You are watching: He has an air about him
the general character or complexion of anything; appearance: His early work had an air of freshness and originality.
airs, affected or unnatural manner; manifestation of pride or vanity; assumed haughtiness: He acquired airs that were insufferable to his friends.
Sports. (during an airborne stunt) the height between the ground and an athlete or an athlete with his or her equipment: The BMX course was designed for riders to get good air. such a jump or other airborne stunt: The snowboarder took first place with four clean airs.
to expose to the air; give access to the open air; ventilate (often followed by out): We air the bedrooms every day.
to expose ostentatiously; bring to public notice; display: to air one's opinions;to air one's theories.
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clear the air, to eliminate dissension, ambiguity, or tension from a discussion, situation, etc.: The staff meeting was intended to help clear the air.
get some air, to take a break from an unpleasant encounter or stifling environment: She walked away from the argument to get some air. to take a short rest.
get the air, Informal. to be rejected, as by a lover. to be dismissed, as by an employer: He had worked only a few days when he got the air.
give (someone) the air, Informal. to reject, as a lover: He was bitter because she gave him the air. to dismiss, as an employee.
in the air, in circulation; current: There's a rumor in the air that we're moving to a new location.
off the air, not broadcasting: The station goes off the air at midnight. not broadcast; out of operation as a broadcast: The program went off the air years ago.
on the air, in the act of broadcasting; being broadcast: The program will be going on the air in a few seconds.
put on airs, to assume an affected or haughty manner: As their fortune increased, they began to put on airs.
take the air, to go out-of-doors; take a short walk or ride.Slang. to leave, especially hurriedly. to begin broadcasting.
up in the air, Also in the waiting . undecided or unsettled: The contract is still up in the air.Informal. angry; perturbed: There is no need to get up in the air over a simple mistake.
First recorded in 1150–1200; Middle English eir, from Old French air, from Latin āēr- (accusative āerem ), from Greek āer- (stem of āḗr ) “the lower atmosphere”; conflated with (especially for defs. 4, 5) French air, Old French aire “nature, character,” Latin ager “field” (cf. acre) and ārea “threshing floor, clearing, area ”; and with (for def. 7) French air, from Italian aria aria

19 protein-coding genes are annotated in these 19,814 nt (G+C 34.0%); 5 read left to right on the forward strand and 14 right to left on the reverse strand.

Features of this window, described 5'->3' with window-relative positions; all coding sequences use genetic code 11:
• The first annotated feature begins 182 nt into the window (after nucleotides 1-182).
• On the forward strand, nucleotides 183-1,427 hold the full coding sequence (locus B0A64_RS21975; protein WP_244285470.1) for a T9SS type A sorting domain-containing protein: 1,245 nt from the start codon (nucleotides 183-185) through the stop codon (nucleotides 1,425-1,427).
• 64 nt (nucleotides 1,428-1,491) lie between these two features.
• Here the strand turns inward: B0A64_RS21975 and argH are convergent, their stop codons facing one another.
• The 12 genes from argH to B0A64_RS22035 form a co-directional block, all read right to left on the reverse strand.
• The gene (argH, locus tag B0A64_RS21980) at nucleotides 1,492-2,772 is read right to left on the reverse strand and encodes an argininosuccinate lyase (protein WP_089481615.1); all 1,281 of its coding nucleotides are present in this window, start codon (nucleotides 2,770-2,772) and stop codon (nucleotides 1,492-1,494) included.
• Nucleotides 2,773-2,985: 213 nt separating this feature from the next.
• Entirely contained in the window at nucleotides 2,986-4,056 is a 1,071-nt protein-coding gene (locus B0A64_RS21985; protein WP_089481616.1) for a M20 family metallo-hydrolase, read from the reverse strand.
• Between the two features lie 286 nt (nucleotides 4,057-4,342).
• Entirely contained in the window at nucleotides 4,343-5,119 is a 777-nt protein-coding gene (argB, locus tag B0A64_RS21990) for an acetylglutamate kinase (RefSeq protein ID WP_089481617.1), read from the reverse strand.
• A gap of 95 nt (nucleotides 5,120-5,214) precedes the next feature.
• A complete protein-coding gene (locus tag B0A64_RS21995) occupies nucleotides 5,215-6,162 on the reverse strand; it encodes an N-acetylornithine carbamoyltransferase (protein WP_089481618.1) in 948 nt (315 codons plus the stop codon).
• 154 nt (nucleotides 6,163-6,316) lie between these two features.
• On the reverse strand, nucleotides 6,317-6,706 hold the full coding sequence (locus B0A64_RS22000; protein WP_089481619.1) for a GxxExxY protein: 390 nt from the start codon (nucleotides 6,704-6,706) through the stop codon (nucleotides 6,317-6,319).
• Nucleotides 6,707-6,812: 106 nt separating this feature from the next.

a region in northern Niger, in the Sahara: low massif and oases. About 30,000 sq. mi. (77,700 sq. km).
Air is the invisible mixture of gases that makes up the Earth’s atmosphere. This is what we mean when we talk about the air that we breathe. The word air is also used to refer to the appearance of something, as in an air of mystery. Air is used as a verb meaning to expose something to air, the public, or on a broadcast. The word air has many other senses, both as a noun and a verb.
Speaking scientifically, the word air refers to an invisible mixture of gases, including oxygen, nitrogen, and small amounts of many other gases. You are breathing air into your lungs right now as you read these words.Real-life example: We are all surrounded by air. It is what makes up Earth’s atmosphere. The word air is also used generally to refer to any of the gases that can be found floating around us. For example, a balloon filled with air is most likely full of the carbon dioxide gas released from a person’s lungs.Used in a sentence: Swimmers returned to the surface so she could get a breath of air.
The terms air or the air is used generally to refer to the sky or open space outside.Real-life example: Airplanes and helicopters are designed to fly in the air, meaning the empty space over the ground. Birds, bats, and insects also travel through this empty space.Used in a sentence: The boy threw the ball into the air.
Air is also used to describe a style or appearance that something or someone has. The plural airs is used when someone acts as though they are better than other people, often in the phrase put on airs.Used in a sentence: The quiet man had an air of mystery about him.
As a verb, air is used to variously mean exposing something to air, exposing something to the public as a whole, or to broadcast something, such as on TV, radio, or a webcast.Real-life example: People will sometimes air a room by opening windows or air out laundry so the wind will blow smells off it. Gossip magazines and websites often air celebrity secrets or rumors. Television and radio stations air (broadcast) programs every day.Used in a sentence: The angry citizens aired their complaints to the nervous mayor.
The first records of the word air come from the later 1100s. It ultimately comes from the Greek word aēr, meaning “the lower atmosphere.” Generally speaking, the lower part of the atmosphere is the part that we live in and contains the gaseous mixture of air that we breathe and feel as wind.
Based on its pronunciation, it’s possible for the word air to be confused with several similarly sounding words. The word heir refers to a person who will inherit property from someone else. The word err means to make a mistake or to be wrong. The word e’er is a contraction of ever.
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The word ere means before.